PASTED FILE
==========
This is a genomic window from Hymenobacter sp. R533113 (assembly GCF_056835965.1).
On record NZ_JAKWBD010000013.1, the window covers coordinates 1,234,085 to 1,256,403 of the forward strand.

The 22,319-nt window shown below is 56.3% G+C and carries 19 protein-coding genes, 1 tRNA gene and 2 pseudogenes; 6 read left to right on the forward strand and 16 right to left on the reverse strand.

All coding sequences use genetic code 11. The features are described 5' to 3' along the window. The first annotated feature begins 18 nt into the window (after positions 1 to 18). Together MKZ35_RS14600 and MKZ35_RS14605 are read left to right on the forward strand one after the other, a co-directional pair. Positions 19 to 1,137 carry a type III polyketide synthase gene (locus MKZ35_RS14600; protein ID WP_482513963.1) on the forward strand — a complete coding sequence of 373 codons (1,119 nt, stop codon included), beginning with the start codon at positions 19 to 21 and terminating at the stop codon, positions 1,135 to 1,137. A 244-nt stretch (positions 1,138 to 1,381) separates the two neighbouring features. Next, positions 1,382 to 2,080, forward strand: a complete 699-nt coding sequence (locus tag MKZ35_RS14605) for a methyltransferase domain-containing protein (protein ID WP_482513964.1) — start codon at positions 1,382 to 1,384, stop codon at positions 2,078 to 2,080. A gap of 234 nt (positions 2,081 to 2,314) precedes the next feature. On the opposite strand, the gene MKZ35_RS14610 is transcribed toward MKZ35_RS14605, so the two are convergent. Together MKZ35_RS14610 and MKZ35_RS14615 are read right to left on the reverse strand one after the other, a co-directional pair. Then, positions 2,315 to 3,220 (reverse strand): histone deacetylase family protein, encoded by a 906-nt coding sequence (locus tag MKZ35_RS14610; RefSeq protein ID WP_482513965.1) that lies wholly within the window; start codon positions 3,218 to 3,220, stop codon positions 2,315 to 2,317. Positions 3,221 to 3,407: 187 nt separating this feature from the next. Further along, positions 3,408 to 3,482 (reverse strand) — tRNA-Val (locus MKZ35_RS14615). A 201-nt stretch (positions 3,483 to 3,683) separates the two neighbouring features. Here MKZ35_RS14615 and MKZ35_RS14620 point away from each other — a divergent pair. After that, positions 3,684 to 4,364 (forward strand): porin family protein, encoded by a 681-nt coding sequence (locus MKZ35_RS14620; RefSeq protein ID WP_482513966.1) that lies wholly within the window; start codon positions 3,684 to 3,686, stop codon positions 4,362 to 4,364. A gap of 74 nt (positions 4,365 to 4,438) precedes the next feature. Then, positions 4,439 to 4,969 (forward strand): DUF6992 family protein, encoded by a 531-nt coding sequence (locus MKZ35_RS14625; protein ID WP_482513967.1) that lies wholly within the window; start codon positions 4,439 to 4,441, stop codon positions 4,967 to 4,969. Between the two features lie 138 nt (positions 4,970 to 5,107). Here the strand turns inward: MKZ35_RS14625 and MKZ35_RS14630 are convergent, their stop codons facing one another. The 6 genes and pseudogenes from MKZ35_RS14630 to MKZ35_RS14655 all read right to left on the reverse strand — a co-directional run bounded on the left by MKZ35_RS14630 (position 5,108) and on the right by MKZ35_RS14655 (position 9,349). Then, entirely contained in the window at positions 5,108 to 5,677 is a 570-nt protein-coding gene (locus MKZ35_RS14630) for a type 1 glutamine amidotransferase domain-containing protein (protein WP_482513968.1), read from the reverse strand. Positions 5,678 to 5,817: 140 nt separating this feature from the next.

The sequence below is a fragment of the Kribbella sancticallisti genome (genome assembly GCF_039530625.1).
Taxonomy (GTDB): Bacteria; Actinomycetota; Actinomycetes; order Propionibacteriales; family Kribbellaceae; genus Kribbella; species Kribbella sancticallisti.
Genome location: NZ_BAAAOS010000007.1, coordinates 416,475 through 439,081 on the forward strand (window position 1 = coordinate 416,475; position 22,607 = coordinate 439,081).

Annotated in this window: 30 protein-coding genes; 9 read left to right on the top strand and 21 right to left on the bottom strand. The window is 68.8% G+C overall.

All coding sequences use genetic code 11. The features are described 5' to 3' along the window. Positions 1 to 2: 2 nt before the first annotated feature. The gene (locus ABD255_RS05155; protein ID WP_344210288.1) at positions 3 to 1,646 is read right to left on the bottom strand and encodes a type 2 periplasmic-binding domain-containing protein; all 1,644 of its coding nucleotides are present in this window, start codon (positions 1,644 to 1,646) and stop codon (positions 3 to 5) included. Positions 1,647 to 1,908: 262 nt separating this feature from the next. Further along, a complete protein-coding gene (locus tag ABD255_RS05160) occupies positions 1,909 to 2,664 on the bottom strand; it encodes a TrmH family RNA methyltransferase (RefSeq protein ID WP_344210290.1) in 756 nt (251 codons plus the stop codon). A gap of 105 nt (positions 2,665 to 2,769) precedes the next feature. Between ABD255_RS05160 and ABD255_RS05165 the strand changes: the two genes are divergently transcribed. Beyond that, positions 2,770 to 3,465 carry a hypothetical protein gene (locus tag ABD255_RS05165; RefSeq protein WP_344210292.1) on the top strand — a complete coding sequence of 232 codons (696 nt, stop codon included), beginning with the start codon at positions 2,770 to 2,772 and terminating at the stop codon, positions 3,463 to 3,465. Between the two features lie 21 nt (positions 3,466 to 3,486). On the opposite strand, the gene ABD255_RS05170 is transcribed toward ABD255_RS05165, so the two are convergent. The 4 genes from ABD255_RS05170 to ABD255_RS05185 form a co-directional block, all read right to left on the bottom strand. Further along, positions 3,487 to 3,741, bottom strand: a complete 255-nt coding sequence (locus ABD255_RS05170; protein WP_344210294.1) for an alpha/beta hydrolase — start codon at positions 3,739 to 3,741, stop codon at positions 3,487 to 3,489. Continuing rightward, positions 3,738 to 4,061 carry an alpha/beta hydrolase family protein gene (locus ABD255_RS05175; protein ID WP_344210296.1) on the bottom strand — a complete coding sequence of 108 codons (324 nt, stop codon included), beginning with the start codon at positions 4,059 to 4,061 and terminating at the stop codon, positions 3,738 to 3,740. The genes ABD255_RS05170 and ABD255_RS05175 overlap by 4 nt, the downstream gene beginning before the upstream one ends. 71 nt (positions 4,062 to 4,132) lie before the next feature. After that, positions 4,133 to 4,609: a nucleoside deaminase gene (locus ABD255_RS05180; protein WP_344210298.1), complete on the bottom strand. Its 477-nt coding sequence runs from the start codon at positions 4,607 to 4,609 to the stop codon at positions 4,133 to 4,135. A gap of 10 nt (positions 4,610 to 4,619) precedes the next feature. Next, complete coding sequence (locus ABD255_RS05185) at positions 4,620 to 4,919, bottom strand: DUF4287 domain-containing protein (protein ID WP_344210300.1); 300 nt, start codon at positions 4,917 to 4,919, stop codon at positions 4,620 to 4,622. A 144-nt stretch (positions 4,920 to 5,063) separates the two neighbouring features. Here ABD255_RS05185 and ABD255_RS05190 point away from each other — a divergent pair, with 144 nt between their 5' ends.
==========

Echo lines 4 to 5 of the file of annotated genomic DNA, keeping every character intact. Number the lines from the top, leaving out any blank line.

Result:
All coding sequences use genetic code 11. The features are described 5' to 3' along the window. The first annotated feature begins 18 nt into the window (after positions 1 to 18). Together MKZ35_RS14600 and MKZ35_RS14605 are read left to right on the forward strand one after the other, a co-directional pair. Positions 19 to 1,137 carry a type III polyketide synthase gene (locus MKZ35_RS14600; protein ID WP_482513963.1) on the forward strand — a complete coding sequence of 373 codons (1,119 nt, stop codon included), beginning with the start codon at positions 19 to 21 and terminating at the stop codon, positions 1,135 to 1,137. A 244-nt stretch (positions 1,138 to 1,381) separates the two neighbouring features. Next, positions 1,382 to 2,080, forward strand: a complete 699-nt coding sequence (locus tag MKZ35_RS14605) for a methyltransferase domain-containing protein (protein ID WP_482513964.1) — start codon at positions 1,382 to 1,384, stop codon at positions 2,078 to 2,080. A gap of 234 nt (positions 2,081 to 2,314) precedes the next feature. On the opposite strand, the gene MKZ35_RS14610 is transcribed toward MKZ35_RS14605, so the two are convergent. Together MKZ35_RS14610 and MKZ35_RS14615 are read right to left on the reverse strand one after the other, a co-directional pair. Then, positions 2,315 to 3,220 (reverse strand): histone deacetylase family protein, encoded by a 906-nt coding sequence (locus tag MKZ35_RS14610; RefSeq protein ID WP_482513965.1) that lies wholly within the window; start codon positions 3,218 to 3,220, stop codon positions 2,315 to 2,317. Positions 3,221 to 3,407: 187 nt separating this feature from the next. Further along, positions 3,408 to 3,482 (reverse strand) — tRNA-Val (locus MKZ35_RS14615). A 201-nt stretch (positions 3,483 to 3,683) separates the two neighbouring features. Here MKZ35_RS14615 and MKZ35_RS14620 point away from each other — a divergent pair. After that, positions 3,684 to 4,364 (forward strand): porin family protein, encoded by a 681-nt coding sequence (locus MKZ35_RS14620; RefSeq protein ID WP_482513966.1) that lies wholly within the window; start codon positions 3,684 to 3,686, stop codon positions 4,362 to 4,364. A gap of 74 nt (positions 4,365 to 4,438) precedes the next feature. Then, positions 4,439 to 4,969 (forward strand): DUF6992 family protein, encoded by a 531-nt coding sequence (locus MKZ35_RS14625; protein ID WP_482513967.1) that lies wholly within the window; start codon positions 4,439 to 4,441, stop codon positions 4,967 to 4,969. Between the two features lie 138 nt (positions 4,970 to 5,107). Here the strand turns inward: MKZ35_RS14625 and MKZ35_RS14630 are convergent, their stop codons facing one another. The 6 genes and pseudogenes from MKZ35_RS14630 to MKZ35_RS14655 all read right to left on the reverse strand — a co-directional run bounded on the left by MKZ35_RS14630 (position 5,108) and on the right by MKZ35_RS14655 (position 9,349). Then, entirely contained in the window at positions 5,108 to 5,677 is a 570-nt protein-coding gene (locus MKZ35_RS14630) for a type 1 glutamine amidotransferase domain-containing protein (protein WP_482513968.1), read from the reverse strand. Positions 5,678 to 5,817: 140 nt separating this feature from the next.

The sequence below is a fragment of the Kribbella sancticallisti genome (genome assembly GCF_039530625.1).